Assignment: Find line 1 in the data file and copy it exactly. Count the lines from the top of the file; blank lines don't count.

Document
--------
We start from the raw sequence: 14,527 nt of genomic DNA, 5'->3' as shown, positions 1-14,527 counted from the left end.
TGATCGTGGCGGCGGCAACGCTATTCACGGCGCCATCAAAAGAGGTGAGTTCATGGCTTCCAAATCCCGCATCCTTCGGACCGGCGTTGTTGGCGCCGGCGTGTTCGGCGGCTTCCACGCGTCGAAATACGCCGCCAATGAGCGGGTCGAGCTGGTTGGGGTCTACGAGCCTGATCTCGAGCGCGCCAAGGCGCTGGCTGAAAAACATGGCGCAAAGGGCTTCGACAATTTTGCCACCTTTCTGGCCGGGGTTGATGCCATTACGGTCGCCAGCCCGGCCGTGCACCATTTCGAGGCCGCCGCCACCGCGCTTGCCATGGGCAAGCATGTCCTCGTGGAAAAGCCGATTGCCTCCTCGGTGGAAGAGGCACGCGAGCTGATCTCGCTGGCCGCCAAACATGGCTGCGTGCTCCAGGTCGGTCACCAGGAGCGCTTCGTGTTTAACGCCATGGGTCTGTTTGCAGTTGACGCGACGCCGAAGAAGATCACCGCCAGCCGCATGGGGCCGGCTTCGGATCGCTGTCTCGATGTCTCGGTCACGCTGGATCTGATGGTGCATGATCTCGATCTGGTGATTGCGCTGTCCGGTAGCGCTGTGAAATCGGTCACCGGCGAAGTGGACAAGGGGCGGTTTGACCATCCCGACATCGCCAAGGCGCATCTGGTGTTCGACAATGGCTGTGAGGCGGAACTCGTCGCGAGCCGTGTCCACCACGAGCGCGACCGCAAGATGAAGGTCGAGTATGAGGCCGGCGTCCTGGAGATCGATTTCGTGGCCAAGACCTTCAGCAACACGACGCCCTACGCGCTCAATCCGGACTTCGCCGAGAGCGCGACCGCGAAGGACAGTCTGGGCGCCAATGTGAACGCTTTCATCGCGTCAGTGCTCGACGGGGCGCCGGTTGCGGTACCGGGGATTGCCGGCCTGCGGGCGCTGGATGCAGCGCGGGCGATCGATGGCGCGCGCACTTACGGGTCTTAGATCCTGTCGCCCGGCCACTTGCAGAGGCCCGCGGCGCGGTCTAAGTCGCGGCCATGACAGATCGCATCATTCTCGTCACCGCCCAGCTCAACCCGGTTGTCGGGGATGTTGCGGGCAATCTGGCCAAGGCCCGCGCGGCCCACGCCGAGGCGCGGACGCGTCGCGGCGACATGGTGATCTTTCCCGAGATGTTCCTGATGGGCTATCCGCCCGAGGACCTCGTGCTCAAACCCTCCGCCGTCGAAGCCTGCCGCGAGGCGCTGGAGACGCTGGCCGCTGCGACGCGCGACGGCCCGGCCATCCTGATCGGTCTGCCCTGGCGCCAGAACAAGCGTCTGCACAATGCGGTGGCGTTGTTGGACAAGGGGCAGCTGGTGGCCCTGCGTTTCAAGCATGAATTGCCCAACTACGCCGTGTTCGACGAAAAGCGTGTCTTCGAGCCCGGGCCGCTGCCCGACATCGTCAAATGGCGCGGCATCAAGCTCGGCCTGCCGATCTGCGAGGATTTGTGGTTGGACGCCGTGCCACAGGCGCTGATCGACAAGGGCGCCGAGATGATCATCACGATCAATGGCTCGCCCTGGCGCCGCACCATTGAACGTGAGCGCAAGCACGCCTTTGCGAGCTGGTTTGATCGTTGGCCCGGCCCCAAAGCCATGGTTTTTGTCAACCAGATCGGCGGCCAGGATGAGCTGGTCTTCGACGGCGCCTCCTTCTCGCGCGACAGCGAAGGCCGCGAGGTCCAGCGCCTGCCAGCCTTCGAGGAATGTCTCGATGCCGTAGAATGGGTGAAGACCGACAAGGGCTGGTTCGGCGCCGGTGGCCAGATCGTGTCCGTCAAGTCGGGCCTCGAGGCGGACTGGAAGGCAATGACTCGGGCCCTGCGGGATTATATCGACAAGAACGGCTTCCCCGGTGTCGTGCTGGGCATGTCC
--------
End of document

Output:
We start from the raw sequence: 14,527 nt of genomic DNA, 5'->3' as shown, positions 1-14,527 counted from the left end.